Just here is where Dowling evinced his true judgment of warfare. The shots poured into the gunboats, and soon the Sachem and Clifton were at the mercy of the Confederates, while the Arizona backed and turned seaward, but was crippled in the hull. She managed to get out to sea, where she sunk that night with all on board. It is estimated there were at least 250 men lost, and many bodies were found on the shores of Louisiana and Texas.

After just thirty-eight minutes from the time Dowling ordered his men to fire the first shot, the white flag was seen to go up on the flagship Clifton. Lieutenant Dowling went aboard, accompanied by Dr. George H. Bailey, as a signal for a surgeon had been given by the enemy. Commodore Crocker met them and surrendered his sword to Lieutenant Dowling. Dr. Bailey administered to the [317] wounded and dying. Later, Commodore Crocker came ashore and entered the fort. Imagine his surprise when he realized that there were only forty-two men in the fort. The Confederates took as prisoners 490 men, seventy-two of whom were badly wounded. The exact number of killed is not known, these, as contradistinguished from those who were drowned by the sinking of the Arizona, but has been estimated at fifty, most of whom were scalded to death by the explosion of the boiler on the gunboat Sachem when the shot struck it. Not a man on the Confederate side received a scratch, and beyond slight injuries to the walls of the little mud fort, and one gun carriage, no damage was done.

The prisoners, who numbered 490, were kept under guns until relief came by steamers from Orange and Beaumont.

Commodore Leon Smith makes honorable mention of Captain Odlum, Lieutenant Dowling, Lieutenant Smith, and Captain Cook, who came down with the Uncle Ben, a Confederate transport. He also makes mention of another Lieutenant Smith, of Company B, Spaight's Battalion, and Lieutenant Harrison, of Captain Daly's Company.

Dr. George H. Baily, who is living out in California, volunteered his services and was in the fort during the battle, but, as no one required his attention as a surgeon, he assisted in firing the guns, and valuable assistance he rendered, too. General Magruder presented him with a sword which was taken from one of the prisoners.

Mr. Jefferson Davis in his book on the Rise and fall of the Confederacy, says: ‘There is no parallel in ancient or modern warfare to that of Dowling and his men at Sabine Pass, considering the great odds against which they had to contend.’

The Congress of the Confederate States also passed the following resolutions:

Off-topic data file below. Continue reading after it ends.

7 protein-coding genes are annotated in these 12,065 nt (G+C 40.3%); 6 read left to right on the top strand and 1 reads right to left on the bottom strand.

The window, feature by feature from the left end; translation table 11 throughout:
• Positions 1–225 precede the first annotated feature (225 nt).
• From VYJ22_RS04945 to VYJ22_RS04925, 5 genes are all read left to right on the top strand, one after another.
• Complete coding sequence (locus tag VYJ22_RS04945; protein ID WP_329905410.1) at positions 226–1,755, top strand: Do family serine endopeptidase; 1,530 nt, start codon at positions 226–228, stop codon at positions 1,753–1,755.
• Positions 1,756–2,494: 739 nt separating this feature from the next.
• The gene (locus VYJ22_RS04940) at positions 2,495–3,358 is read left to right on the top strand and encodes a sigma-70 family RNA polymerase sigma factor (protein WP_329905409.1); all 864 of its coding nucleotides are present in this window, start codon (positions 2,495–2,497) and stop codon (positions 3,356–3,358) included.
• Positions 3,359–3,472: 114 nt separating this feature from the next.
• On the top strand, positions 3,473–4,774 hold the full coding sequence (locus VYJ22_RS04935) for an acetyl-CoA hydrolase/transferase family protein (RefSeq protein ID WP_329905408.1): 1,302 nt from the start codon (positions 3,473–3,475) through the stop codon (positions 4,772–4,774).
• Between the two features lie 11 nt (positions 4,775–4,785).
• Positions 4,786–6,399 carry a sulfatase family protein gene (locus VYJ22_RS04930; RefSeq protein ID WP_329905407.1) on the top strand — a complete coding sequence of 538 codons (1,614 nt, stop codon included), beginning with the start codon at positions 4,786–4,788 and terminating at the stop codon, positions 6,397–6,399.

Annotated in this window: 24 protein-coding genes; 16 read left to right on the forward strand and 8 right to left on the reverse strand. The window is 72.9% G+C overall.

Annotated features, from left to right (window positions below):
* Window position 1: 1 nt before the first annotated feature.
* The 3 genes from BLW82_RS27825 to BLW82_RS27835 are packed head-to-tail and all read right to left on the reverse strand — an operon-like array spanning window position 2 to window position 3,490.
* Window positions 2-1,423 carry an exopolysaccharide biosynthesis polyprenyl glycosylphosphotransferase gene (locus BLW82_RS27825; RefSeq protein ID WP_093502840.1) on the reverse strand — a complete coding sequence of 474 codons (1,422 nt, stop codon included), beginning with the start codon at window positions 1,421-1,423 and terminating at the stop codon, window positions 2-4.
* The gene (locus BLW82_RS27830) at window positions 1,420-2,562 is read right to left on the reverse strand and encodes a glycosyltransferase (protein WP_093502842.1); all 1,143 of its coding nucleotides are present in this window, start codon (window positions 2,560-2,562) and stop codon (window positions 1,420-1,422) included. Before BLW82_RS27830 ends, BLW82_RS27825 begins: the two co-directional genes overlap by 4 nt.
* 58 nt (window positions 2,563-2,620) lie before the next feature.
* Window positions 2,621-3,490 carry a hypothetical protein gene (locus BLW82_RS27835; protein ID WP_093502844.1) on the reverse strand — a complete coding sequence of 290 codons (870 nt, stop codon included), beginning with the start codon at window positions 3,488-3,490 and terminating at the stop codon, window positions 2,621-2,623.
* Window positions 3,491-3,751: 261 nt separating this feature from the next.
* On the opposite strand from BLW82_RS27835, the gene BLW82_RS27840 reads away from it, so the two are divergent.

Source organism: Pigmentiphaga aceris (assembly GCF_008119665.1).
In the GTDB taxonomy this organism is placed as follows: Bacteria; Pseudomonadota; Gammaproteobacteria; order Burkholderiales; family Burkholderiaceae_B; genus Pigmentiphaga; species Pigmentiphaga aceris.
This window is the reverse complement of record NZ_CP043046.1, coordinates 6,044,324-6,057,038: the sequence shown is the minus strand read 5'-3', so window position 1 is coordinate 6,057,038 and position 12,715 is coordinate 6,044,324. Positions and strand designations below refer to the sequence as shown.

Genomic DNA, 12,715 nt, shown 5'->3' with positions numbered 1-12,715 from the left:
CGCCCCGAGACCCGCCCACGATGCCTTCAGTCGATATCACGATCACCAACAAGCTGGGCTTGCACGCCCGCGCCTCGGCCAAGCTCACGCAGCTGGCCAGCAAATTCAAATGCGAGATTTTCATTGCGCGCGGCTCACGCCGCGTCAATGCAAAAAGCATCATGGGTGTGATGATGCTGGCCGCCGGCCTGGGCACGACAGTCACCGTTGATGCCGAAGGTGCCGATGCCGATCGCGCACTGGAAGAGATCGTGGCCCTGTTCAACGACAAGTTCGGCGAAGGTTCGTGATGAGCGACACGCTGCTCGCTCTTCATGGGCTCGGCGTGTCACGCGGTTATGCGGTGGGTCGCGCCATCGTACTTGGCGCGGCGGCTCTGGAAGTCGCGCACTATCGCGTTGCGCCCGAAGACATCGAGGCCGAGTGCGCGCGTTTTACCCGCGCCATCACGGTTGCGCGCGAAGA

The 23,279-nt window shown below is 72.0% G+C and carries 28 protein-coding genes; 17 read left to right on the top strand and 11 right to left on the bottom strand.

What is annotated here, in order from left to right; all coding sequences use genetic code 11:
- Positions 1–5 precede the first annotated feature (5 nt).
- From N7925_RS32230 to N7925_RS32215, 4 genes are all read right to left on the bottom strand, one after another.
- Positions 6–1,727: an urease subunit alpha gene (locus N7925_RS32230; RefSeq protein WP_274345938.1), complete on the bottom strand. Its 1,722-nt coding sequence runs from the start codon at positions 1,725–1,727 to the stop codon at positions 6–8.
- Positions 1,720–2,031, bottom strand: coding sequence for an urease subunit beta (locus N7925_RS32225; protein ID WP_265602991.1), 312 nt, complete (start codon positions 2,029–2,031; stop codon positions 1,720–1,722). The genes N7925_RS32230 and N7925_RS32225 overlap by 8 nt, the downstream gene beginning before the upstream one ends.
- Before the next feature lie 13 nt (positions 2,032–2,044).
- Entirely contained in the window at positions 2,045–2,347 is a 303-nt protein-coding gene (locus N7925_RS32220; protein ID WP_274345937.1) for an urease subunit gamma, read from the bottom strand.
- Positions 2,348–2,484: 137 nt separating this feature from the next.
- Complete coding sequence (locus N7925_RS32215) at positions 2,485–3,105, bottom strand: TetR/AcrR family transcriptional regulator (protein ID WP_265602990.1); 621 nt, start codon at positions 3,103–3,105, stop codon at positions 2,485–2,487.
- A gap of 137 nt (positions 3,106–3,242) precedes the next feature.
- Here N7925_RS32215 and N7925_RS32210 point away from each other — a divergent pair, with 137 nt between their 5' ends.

Resolved, That the thanks of Congress are due and are hereby cordially given to Captain Odium, Lieutenant Dowling and his forty-two men, comprising the “Davis Guards,” under their command, for their daring, gallant and successful defence of Sabine Pass against the attack made by the enemy on the 8th of September, 1863, with a fleet of five gunboats and twenty-one steam transports carrying a land force of 15,000 men.

That the defence, resulting, under the providence of God, in the defeat of the enemy, the capture of two gunboats, with 490 prisoners, including the commander of the fleet, Frederick Crocker; [318] crippling the gunboats, the dispersion of the transports and preventing the invasion of Texas, constitutes in the opinion of Congress one of the most heroic and brilliant achievements in the history of this war, and entitles the Davis Guards to the gratitude and admiration of their country.

That the President be requested to communicate the foregoing resolutions to Captain Odlum, Lieutenant Dowling and the men under his command.

Approved February 8, 1864.

All the men composing the Davis Guards were from Ireland except two, who were born in the United States, and one German. These Irishmen did a brave part by their country of adoption, and well deserve the tribute paid them by the Confederate citizens eulogizing their courageous patriotism. The rations of the Davis Guards consisted of what the good citizens of the vicinity gave them. Mrs. Kate Dorman, a most patriotic Southern woman and a native of Georgia, herself cooked beef and sent to them, along with the message, ‘they must not fight like men, but fight like devils.’ During the time of the battle she watched its progress through a field glass, while her friend, Mrs. Sarah Vasburg, who was a praying woman, stood beside her with uplifted hand, asking God to direct the shots.

Mr. Sam Watson, of Beaumont, was placed as first engineer on the captured gunboat Sachem, which boat kept its name when in possession of the Confederates. Mrs. Margaret Watson made the first Confederate flag which was put upon her.

The attacking Federals, under the command of Captain Frederick Crocker, had nineteen well equipped gunboats, three steamships and three sloops of war. It is presumed the steamships and sloops were transports, as they took no part in the engagement. What the Federal design was in its attack at Sabine Pass is mere conjecture, as the departments at Washington have never revealed it, but there is reason to believe that their intention was to invade Texas, Arkansas and North Louisiana. A plan had been laid by General Banks somewhat to this effect, and judging from the number of troops, 15,000, it is supposed this was the time the scheme was to be accomplished.

When we remember that only forty-two brave men foiled him, too much honor cannot be paid to their memory, and we, the United Daughters of the Confederacy of Beaumont, have named our chapter [319] for their leader, Lieutenant Dowling. There are only two survivors of this wonderful battle, but many citizens who remember all the incidents perfectly.

Mrs. Hal W. Greer, Historian of Dick Dowling Chapter, Beaumont, Texas.